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Google threat to leave points up China-linked cyber attacks

Since at least 2002, activists have accused authorities in China of hacking into their computers as well as those of private firms and nongovernmental groups. The government denies involvement.

January 15, 2010|By Barbara Demick

Reporting from Beijing — "Your Honourable institute is invited," read the e-mail sent a few days ago to Sharon Hom, director of Human Rights in China, urging her participation in the eighth international summit of nongovernmental organizations.

Hom immediately smelled a rat. The stilted wording and a few misspellings alerted her that the invite to this purported summit in "California, USA" was just the latest ploy to trick her into opening an e-mail attachment meant to compromise her computer.

For years, cyber attacks have targeted human rights advocates and others critical of China, including academics, journalists, Tibetan groups, supporters of the Uighur minority and the banned Falun Gong movement -- in fact, anybody whose work might have irked the government.

"Everybody used to say we were paranoid if we talked about this," Hom said. "But now you can see, it's not just the NGOs -- it is the academics and the business community as well."

Google's announcement Tuesday that it might pull out of the Chinese market has cast a sharp focus on long-standing accusations about the shadowy world of Chinese hackers.

Since at least 2002, human rights activists have accused the Chinese government and military of infiltrating their computers as well as those maintained by private companies and nongovernmental organizations. The activists say the attacks have increased during politically sensitive periods -- Tibetan protests in March 2008, the 2008 Summer Olympics in Beijing and clashes with Uighurs last summer.

The culprit, they add, seems obvious.

"I don't want to point fingers without evidence, but I know that there are only so many parties who are interested in my e-mail," said a Guangzhou-based blogger and social critic who writes under the name Bei Feng.

Government officials deny responsibility.

In Beijing, Foreign Ministry spokeswoman Jiang Yu told reporters, "China's law prohibits cyber crimes, including hacker attacks." Yu, in the government's first public statement since Google's announcement, added that allegations about such attacks would be referred to "competent authorities."

But officials also defended the practice of censoring the Internet. Wang Chen, information director for China's State Council, or Cabinet, said in a statement that such action is a "prerequisite for economic development, cultural prosperity, social stability and harmony."

Blogger Bei Feng says that for four days in August, all of the e-mails he sent via Gmail were inexplicably forwarded to another e-mail address. "I found out only when some of my e-mails were returned with a message that the other account was full," he said.

Often the attacks have been easy to spot.

"I'd get these e-mails pretending to be from Amnesty or somebody I knew written in Chinglish," said Hom, using a slang term for distinctive Chinese malapropisms in the English language. "Sometimes it was so obvious I'd laugh out loud."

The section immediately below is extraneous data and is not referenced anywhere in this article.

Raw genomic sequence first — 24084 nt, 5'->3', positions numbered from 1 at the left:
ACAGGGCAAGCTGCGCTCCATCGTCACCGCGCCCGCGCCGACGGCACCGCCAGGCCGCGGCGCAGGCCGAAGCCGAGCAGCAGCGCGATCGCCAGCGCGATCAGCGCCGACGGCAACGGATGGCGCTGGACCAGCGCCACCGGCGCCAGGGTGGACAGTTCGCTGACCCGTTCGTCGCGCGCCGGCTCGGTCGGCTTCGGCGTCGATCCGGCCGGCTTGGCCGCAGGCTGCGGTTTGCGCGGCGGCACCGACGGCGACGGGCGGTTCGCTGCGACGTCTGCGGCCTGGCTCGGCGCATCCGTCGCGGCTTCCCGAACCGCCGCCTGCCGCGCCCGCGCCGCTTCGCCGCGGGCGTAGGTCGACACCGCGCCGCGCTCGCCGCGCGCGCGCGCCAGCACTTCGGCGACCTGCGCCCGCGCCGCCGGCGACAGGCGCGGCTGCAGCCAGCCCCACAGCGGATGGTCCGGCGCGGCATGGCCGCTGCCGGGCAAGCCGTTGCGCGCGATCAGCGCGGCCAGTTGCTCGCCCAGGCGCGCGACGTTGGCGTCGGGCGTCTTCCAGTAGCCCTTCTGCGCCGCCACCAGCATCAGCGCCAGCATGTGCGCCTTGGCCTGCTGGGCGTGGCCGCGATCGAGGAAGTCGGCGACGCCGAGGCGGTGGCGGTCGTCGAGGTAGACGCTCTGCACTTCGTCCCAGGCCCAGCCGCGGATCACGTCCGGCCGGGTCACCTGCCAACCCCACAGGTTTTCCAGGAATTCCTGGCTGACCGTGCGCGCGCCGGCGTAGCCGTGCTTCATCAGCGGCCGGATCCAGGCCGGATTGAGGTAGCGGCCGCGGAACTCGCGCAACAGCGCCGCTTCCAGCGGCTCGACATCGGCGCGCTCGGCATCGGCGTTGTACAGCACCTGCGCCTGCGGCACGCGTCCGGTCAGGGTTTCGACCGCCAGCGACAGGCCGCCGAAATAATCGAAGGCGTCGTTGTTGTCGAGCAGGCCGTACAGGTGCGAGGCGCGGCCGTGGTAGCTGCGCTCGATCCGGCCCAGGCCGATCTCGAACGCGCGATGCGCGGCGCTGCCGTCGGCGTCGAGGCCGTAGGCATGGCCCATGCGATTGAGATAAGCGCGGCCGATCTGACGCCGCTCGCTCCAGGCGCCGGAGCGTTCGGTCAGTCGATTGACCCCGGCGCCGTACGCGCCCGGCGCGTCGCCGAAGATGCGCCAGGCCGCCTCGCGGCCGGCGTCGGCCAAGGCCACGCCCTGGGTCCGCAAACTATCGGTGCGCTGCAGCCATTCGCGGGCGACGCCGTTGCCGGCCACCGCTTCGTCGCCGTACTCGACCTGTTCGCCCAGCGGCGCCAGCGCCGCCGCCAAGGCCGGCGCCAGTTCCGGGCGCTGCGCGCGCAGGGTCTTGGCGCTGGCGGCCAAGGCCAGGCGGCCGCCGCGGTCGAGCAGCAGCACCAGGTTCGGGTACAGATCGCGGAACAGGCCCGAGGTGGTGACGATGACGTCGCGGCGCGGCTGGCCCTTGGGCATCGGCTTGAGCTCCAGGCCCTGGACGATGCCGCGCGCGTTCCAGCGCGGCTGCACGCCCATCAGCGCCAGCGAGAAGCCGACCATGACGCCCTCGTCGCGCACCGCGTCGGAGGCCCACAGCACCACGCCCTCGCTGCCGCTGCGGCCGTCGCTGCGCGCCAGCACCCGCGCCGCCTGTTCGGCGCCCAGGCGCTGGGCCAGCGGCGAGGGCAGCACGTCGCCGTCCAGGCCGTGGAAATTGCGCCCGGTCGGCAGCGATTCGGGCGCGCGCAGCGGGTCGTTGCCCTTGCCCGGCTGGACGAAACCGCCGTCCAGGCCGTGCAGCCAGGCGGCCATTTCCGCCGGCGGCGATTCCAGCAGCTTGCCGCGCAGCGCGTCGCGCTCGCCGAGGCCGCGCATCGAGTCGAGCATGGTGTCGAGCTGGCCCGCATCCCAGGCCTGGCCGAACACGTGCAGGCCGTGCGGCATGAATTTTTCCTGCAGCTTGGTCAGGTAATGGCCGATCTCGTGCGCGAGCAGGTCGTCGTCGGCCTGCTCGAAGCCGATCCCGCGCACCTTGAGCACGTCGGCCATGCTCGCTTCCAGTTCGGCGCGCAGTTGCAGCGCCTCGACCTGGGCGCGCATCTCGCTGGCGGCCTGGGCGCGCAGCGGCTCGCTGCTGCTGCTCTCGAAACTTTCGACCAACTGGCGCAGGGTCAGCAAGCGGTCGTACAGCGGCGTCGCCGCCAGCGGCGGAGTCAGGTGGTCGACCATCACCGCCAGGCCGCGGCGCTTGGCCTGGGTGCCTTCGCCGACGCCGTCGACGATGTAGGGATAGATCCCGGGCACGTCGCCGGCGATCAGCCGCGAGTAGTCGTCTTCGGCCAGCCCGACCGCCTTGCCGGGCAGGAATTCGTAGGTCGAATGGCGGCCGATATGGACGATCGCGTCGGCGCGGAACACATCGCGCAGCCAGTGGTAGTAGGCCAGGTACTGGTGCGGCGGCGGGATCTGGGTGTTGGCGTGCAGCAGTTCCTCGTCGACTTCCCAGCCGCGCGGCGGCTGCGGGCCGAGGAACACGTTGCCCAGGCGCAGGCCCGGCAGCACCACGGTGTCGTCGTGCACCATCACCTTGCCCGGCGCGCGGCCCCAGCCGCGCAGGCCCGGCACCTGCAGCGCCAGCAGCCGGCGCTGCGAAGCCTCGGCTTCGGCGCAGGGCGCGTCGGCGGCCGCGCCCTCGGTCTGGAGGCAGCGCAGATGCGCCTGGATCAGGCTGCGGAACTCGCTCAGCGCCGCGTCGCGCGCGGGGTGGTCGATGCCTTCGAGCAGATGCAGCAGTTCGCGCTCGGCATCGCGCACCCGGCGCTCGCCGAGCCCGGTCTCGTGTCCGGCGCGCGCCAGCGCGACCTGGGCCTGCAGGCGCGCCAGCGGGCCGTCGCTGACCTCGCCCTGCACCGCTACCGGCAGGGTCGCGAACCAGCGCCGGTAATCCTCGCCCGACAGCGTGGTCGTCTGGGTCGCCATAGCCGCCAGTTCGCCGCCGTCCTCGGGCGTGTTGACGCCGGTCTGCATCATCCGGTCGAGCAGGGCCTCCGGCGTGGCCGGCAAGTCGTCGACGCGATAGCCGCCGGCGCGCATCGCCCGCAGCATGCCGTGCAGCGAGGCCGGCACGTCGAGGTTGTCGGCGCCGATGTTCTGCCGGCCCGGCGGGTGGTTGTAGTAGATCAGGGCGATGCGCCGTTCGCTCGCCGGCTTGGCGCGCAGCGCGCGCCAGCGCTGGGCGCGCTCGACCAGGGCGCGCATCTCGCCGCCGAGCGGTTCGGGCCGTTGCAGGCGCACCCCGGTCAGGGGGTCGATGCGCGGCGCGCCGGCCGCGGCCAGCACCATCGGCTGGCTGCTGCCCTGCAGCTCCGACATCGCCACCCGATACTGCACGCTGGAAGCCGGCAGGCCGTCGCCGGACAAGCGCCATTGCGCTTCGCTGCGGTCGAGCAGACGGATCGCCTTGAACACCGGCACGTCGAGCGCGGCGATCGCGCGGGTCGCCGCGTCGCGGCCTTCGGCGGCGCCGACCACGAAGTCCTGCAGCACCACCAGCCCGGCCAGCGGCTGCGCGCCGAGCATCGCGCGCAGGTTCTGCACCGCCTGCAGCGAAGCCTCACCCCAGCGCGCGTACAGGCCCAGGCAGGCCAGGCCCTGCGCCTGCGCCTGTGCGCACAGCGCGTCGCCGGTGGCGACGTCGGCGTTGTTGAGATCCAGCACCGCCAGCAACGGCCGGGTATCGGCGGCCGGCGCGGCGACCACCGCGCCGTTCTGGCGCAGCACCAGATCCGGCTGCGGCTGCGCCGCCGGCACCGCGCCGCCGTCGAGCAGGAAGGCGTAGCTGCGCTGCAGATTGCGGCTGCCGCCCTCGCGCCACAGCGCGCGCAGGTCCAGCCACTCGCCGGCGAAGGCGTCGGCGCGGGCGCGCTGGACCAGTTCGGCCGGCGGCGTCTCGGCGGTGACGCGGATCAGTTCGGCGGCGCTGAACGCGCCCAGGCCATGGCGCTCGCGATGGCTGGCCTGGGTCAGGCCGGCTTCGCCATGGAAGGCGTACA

The recent "summit" invitation, for example, read: "We kindly plead you to find the Invitation Message in your attachment file."

The recent attacks directed against Google, one of 34 companies targeted, were far more sophisticated. Not only were the e-mails in flawless English, but they also used insider jargon that fooled even Silicon Valley technicians into opening attachments containing so-called Trojan horse malware.

"The organizational sophistication and scale were to a degree we haven't seen before. The attacker was going up against the brightest minds in computer security outside of U.S. intelligence," said Greg Walton, an expert on cyber espionage with the Information Warfare Monitor. "If the top names in Silicon Valley can be hacked, who can't be?"

The Monitor, a cyber attack research center affiliated with the University of Toronto, released the findings of one of the most extensive, unclassified investigations of allegations of Chinese cyber espionage last year. Given access to 1,295 infected computers, including those in the private office of the Dalai Lama, Tibet's exiled spiritual leader, the researchers concluded that 70% of the attacks originated in China. Some, they said, came from a local government server on the Chinese island of Hainan.

But the investigators couldn't pin the blame -- at least not beyond a shadow of a doubt -- on Chinese authorities because of the possibility that the culprits were organized criminals or overly zealous nationalists who had gained access to government servers.

"The motivation of those behind the attacks, despite conjecture, is unclear," the report said.

Some victims of cyber attacks have been reluctant to speak out for fear of affirming their vulnerability and inviting additional attacks and, in the case of corporations, hurting stock prices and undermining customer confidence.

Since Google's announcement, however, several major firms have stepped forward to cite attacks. They include Adobe Systems Inc., Rackspace US Inc. and a law firm that is representing a U.S. software company, Cybersitter, in a $2.2-billion lawsuit against China.

"This is not just about whether Google stays in China or not," said Hom of Human Rights in China. "The Chinese government now has to reassure the business community that they can work with China in an environment that's safe, predictable and legal."

barbara.demick@latimes.com

Times staff writer David Pierson contributed to this report.

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